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roasted hazelnut pie base… aka your favorite pie, but better…

pumpkin pie with hazelnut crust

When it comes to good food, Thanksgiving really gives us a chance to shine. There are a few things I make that seem to create a lot of interest. Earlier this year I finally responded to the requests about how to make homemade yogurt, and this time it’s my pie. The great thing about this recipe for Roasted Hazelnut Pie Base, is that it’s simply an addition, and it will enhance nearly any pie. It’s your favorite pie, but better!

Roasted Hazelnut Pie Base works wonderfully with pumpkin (my favorite), apple, and berry pies. And being that I do live On The Nut Farm, it’s just possible that I may have more recipes featuring hazelnuts than your average Joe. 😉 

Roasted Hazelnut Pie Base  aka… Your favorite pie, but better

3/4 c. toasted and finely ground, hazelnuts  (about 3/4 – 1 c. whole nuts)

1/3 c. brown sugar, firmly packed

4 T. butter, softened

1/4 t. vanilla

salt, just a pinch

Mix the ingredients, just until they come together into a paste. Press into the bottom of you favorite pie crust. Bake at 450˚F for 10 minutes, until bubbly. Allow to cool completely, then bake your pie as usual. Your favorite pie, but better!
* this makes enough for one deep-dish 9-9 1/2 inch pie.

The details…

toasting hazelnuts –

This is a super simple process that greatly enhances the flavor of the nuts, so don’t be tempted to skip this step 😉 Oh, and you may want to have more nuts on hand than the recipe calls for, because they are oh-so-yummy, when toasted!

Spread the nuts in a single layer on a large rimmed baking sheet. Toast in a 350˚F oven, shaking the pan every few minutes, until the nuts are lightly browned and fragrant, about 5-10 minutes. You will know they are almost ready when the skins begin to crack. Be careful not to let them burn 😉

roasted hazelnuts with cracked skins

Pour the warm nuts onto a kitchen towel (one that’s a little rough is best), and rub the warm nuts vigorously to loosen the skins.

roasted hazelnuts skinned

This is one of those recipes where making substitutions will not give you a good final product. Please don’t be tempted to use margarine in this recipe. The water in margarine does not play nicely with the oils from the nuts, and you will have a disappointing mess.

hazelnut pie base ingredients

grinding hazelnuts –

Again simple, but a little care is needed. You can grind the (cooled) nuts in a blender or food processor, the key is to do just a few at a time.  Go slowly, just a few pulses, otherwise you will end up with hazelnut butter, which is super tasty, but not what you’re looking for in this recipe.

ground hazelnuts hazelnut meal

Press the hazelnut base evenly into the bottom of your pie crust.

hazelnut base pressed into crust

Get ready for the most intoxicating smell! Oh my goodness, this is the best part. Watch the baking time closely, and you may want to place some aluminum foil, or a pie crust guard, around the edges of your pie crust to keep it from burning.

baked hazelnut pie crust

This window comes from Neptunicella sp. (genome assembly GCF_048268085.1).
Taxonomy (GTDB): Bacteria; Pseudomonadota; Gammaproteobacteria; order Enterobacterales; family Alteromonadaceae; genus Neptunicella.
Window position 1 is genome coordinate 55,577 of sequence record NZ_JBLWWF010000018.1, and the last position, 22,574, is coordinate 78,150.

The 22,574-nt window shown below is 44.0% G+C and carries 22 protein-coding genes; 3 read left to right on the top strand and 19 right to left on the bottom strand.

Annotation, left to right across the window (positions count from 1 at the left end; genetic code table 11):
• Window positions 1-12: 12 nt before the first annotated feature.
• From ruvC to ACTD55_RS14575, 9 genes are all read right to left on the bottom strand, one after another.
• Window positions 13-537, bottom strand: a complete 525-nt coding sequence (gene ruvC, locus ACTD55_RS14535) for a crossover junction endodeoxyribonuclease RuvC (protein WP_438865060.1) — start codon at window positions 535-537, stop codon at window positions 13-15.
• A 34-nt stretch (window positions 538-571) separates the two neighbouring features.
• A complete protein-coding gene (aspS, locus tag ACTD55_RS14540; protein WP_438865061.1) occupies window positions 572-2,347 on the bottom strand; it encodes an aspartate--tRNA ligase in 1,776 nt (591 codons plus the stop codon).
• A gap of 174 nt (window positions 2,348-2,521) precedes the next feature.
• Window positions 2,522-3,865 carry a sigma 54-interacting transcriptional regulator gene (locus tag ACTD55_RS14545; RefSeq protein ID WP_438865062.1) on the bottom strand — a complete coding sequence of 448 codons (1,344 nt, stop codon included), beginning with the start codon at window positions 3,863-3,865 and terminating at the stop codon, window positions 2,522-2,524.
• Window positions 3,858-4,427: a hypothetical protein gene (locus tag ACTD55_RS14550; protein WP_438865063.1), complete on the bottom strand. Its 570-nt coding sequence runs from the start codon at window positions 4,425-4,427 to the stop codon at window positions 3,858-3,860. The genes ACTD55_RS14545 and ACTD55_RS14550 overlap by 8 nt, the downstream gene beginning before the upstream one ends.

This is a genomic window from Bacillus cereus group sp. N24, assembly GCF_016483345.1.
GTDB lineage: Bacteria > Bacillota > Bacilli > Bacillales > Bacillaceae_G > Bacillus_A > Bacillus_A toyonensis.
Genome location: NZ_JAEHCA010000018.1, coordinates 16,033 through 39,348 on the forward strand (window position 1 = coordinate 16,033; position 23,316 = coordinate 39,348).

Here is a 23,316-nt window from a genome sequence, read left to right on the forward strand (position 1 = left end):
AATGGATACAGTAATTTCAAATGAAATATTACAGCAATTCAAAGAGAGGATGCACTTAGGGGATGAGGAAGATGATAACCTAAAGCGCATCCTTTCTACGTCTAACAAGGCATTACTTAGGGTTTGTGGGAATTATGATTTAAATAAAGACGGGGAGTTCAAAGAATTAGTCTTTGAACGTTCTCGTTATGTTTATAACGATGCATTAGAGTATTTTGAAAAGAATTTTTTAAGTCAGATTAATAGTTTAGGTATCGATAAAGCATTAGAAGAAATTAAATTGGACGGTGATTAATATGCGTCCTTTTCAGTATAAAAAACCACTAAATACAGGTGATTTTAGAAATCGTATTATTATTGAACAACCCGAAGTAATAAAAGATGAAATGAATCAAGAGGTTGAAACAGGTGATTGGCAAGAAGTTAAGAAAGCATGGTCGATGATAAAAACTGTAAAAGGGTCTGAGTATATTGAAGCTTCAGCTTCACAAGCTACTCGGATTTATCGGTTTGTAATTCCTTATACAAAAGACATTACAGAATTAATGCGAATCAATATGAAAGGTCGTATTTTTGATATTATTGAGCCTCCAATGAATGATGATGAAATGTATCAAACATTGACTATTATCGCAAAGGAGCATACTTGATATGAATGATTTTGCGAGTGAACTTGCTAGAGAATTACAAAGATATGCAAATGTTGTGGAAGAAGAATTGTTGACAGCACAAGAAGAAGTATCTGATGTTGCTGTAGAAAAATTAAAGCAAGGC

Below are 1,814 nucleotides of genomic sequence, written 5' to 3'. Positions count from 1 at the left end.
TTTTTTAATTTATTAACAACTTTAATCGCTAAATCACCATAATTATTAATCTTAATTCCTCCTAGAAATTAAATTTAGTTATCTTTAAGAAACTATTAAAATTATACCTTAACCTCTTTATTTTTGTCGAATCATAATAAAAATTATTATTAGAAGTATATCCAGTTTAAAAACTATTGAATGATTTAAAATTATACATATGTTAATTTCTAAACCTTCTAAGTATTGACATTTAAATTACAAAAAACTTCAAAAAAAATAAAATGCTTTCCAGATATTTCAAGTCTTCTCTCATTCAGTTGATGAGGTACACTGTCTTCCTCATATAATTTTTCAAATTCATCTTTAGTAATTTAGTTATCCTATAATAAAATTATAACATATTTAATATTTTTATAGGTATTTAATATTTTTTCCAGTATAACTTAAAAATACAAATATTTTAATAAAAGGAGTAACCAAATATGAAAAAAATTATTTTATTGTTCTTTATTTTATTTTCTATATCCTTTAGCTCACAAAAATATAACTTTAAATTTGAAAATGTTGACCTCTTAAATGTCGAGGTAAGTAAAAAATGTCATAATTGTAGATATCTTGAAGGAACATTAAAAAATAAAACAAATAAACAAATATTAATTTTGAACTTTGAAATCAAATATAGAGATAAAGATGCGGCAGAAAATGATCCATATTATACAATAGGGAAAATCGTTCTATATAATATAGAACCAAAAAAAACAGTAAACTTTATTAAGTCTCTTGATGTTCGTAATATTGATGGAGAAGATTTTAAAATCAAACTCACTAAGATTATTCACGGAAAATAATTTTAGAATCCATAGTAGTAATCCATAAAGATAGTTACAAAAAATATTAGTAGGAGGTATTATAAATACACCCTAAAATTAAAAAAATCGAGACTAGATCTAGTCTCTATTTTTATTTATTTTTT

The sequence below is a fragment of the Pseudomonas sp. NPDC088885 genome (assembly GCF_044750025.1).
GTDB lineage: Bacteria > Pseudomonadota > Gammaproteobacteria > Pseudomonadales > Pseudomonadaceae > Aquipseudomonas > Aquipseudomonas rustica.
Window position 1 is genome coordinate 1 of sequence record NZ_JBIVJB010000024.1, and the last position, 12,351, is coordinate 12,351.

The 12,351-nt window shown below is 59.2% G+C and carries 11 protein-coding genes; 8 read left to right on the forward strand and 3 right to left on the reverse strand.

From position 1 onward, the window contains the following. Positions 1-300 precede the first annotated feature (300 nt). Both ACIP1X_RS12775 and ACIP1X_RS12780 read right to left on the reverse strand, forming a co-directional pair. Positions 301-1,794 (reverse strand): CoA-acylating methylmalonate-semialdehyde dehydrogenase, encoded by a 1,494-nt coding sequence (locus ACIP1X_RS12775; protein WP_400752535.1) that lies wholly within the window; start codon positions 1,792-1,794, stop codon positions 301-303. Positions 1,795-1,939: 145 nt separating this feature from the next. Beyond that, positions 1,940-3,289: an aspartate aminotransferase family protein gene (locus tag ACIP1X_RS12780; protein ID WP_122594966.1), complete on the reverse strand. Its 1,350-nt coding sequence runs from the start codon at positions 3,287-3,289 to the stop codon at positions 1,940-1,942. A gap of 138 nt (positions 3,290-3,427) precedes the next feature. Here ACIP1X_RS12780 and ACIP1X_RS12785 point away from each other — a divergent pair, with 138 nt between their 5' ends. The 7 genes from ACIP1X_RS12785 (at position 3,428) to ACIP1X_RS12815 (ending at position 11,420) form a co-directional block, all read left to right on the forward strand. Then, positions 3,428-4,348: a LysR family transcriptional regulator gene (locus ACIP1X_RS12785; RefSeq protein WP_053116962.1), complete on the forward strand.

Once your pie base has cooled, use as you would any other pie crust.

pumpkin pie with hazelnut pie crust

That’s it, simple and sumptuous. Enjoy!

until next time, keep the green side up,


how to make homemade yogurt…

how to make homemade yogurt with blueberries, raspberries and strawberries

my breakfast – homemade yogurt with blueberries, raspberries, strawberries, and some Grape-Nuts

updated: March 2020

How do I make homemade yogurt?

People who know me, also know I’ve made my own yogurt for years (decades) now. Some have asked in passing about a yogurt “recipe”, but for some reason I never got around to it. So, as Laura recently told me “give the people what they want!”.😂

Making your own yogurt is easier than you think, and the taste can’t be beat! My family of four goes through 1-2 batches (a batch being eight, six-ounce jars) a week through the winter months and 2-3 batches per week through the spring and summer. In the spring and summer there is so much fresh fruit available to mix in, plus we make a ton of smoothies, and I use the yogurt in place of mayo and/or sour cream in some recipes, especially dips and sauces. Everything you need to make homemade yogurt, you probably already have on hand (with the exception of the yogurt maker, if you go that route). Simple recipe, simple ingredients. In some of the pictures you’ll see the Donvier Yogurt Maker and jars. The Donvier is now away at college with Thing 2, so I now use my oven and canning jars, and prefer it. There are a lot of different methods out there, this is mine…

Items you will need to get started…

  • clean, sterilized jars(*) I use 1/2 pint, and pint canning jars
  • milk (6 cups for this recipe)
  • yogurt starter (2 T.)
  • a large bowl that is easy to pour from (I use an 8 cup Pyrex glass measuring cup)
  • a small bowl
  • whisk
  • candy or other cooking thermometer
  • a consistently warm place such as an oven with a light you can leave on (optional: yogurt maker)

 how to make homemade yogurt - jars for homemade yogurt

note: If you choose to buy a yogurt maker, it will most likely be your only real expense in undertaking your own homemade yogurt. If you buy a yogurt maker, get extra jars, you will need them. Otherwise you will have to empty all of your jars every time you want to make a new batch, and it’s a pain. Yogurt makers can generally be found at specialty kitchen stores, and of course, online. I originally chose the Donvier yogurt maker because:

  • 1.  it was recommended to me (I’m big on listening to people I trust)
  • 2.  it held 8 jars instead of 6 or 7
  • 3.  it has very simple operating instructions

Milk:  use what ever milk you usually drink as long as it is pasteurized. You must use pasteurized milk because yogurt is all about growing the specific yogurt bacteria, and you don’t want to grow anything unintended. I drink fat-free milk, so that is what I use.

how to make homemade yogurt - Chobani yogurt